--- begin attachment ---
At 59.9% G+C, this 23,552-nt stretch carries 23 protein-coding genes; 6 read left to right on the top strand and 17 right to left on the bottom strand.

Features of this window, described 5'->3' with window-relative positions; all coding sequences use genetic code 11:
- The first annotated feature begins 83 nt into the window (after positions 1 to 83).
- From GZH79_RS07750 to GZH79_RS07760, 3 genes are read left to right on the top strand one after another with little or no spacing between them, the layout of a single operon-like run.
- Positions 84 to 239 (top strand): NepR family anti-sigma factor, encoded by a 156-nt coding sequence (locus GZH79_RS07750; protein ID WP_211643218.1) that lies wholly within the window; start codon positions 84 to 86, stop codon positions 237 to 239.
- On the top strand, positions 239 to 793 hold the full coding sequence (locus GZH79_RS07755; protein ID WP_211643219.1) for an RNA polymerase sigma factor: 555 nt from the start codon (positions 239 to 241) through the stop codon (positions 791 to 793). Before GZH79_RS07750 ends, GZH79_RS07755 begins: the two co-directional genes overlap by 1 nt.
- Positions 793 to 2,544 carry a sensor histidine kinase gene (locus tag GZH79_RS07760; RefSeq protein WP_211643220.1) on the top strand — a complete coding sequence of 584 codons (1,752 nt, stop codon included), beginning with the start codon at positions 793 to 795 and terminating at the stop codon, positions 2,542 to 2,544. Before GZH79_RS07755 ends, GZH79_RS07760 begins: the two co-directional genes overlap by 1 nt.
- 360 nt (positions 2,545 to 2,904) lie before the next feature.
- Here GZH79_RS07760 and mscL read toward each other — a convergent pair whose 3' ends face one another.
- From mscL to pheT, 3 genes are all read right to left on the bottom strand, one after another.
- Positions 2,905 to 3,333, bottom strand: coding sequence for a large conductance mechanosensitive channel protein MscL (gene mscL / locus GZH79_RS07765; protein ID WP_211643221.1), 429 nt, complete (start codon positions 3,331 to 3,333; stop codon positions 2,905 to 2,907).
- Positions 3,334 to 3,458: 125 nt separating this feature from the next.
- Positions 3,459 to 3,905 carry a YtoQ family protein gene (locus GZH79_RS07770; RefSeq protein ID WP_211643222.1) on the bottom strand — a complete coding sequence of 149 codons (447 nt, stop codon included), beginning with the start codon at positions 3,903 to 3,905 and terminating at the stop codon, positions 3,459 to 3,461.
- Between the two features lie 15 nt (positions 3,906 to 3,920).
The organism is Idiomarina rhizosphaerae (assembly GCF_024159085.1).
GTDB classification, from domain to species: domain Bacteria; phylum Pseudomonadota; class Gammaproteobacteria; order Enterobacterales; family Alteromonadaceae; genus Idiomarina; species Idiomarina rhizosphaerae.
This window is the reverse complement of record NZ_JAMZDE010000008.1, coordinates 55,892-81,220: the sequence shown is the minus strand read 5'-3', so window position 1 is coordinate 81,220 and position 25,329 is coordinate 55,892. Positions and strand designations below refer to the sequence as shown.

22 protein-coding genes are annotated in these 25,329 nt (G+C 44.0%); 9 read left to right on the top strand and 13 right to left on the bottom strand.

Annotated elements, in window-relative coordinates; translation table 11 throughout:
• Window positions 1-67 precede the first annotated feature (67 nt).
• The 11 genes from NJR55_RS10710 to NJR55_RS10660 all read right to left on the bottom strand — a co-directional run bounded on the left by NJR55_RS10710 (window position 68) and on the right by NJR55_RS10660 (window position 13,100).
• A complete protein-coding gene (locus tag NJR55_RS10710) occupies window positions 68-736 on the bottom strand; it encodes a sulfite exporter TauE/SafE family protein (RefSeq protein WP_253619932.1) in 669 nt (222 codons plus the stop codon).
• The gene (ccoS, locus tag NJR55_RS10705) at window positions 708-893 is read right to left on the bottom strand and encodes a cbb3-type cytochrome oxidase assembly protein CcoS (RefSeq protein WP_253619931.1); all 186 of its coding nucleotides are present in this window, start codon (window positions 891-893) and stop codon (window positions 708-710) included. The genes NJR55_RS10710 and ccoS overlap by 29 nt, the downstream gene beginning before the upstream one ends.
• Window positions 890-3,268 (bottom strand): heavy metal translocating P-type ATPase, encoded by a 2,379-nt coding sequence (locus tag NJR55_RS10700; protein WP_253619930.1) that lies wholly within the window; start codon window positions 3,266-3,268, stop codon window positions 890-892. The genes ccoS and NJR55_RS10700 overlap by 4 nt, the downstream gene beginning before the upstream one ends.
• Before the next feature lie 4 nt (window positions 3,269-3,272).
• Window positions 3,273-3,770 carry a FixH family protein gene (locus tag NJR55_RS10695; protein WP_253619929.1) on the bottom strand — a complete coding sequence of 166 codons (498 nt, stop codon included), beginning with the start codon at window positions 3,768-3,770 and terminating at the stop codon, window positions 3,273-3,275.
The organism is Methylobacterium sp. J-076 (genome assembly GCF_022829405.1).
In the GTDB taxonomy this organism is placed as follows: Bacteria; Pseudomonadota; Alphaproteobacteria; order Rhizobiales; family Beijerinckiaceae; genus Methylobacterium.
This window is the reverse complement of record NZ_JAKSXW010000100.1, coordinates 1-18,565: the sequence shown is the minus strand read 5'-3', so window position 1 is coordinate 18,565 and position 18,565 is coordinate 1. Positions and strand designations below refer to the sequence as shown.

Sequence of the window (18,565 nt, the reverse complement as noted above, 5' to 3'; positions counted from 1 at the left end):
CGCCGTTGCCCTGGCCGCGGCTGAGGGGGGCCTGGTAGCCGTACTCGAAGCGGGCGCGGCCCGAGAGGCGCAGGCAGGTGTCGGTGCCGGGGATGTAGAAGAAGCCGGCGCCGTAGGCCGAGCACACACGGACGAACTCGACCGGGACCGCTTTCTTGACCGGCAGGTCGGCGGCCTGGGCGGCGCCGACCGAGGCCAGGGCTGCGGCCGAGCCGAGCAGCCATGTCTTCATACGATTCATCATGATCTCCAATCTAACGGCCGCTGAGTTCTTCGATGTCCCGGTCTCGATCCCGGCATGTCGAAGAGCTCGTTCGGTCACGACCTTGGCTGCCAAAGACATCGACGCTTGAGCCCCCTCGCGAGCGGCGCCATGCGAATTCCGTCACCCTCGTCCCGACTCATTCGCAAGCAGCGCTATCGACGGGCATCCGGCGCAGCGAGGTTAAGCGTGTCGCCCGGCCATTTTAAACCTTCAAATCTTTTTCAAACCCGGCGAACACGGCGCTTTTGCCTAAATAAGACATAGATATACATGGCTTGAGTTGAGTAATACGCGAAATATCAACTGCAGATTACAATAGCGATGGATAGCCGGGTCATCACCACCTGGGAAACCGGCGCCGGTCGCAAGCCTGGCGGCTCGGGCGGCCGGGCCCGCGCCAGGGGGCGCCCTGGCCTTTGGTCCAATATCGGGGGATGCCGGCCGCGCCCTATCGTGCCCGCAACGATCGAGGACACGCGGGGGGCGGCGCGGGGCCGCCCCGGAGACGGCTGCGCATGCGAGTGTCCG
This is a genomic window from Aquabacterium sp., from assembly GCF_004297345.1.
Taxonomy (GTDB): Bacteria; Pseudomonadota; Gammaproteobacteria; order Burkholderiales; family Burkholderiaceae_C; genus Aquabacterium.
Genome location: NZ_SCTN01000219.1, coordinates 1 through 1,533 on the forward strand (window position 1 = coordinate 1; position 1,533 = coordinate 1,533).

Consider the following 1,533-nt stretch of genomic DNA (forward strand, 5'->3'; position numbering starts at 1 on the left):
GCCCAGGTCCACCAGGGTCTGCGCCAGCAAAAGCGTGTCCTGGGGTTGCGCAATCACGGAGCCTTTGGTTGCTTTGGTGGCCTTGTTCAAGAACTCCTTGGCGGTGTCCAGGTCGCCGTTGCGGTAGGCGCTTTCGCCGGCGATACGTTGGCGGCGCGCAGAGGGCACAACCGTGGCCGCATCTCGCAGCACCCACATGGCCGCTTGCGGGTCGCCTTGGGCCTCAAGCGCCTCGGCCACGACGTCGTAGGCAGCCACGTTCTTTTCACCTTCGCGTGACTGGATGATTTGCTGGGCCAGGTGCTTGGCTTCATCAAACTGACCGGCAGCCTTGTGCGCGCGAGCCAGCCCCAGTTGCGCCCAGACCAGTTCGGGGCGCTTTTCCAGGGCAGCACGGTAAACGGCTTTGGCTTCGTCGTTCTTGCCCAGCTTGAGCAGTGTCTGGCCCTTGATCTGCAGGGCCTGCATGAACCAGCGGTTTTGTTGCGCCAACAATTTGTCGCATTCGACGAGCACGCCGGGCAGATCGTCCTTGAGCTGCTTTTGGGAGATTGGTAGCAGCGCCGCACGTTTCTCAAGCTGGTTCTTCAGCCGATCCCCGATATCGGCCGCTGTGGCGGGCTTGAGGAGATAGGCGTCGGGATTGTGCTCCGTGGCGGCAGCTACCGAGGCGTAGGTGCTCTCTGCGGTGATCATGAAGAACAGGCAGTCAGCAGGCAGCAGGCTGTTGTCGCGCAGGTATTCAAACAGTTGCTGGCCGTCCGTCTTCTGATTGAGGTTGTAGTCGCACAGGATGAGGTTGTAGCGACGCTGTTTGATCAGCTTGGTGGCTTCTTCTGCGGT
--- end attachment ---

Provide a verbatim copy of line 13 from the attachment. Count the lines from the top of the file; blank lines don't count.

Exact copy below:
- Positions 3,459 to 3,905 carry a YtoQ family protein gene (locus GZH79_RS07770; RefSeq protein ID WP_211643222.1) on the bottom strand — a complete coding sequence of 149 codons (447 nt, stop codon included), beginning with the start codon at positions 3,903 to 3,905 and terminating at the stop codon, positions 3,459 to 3,461.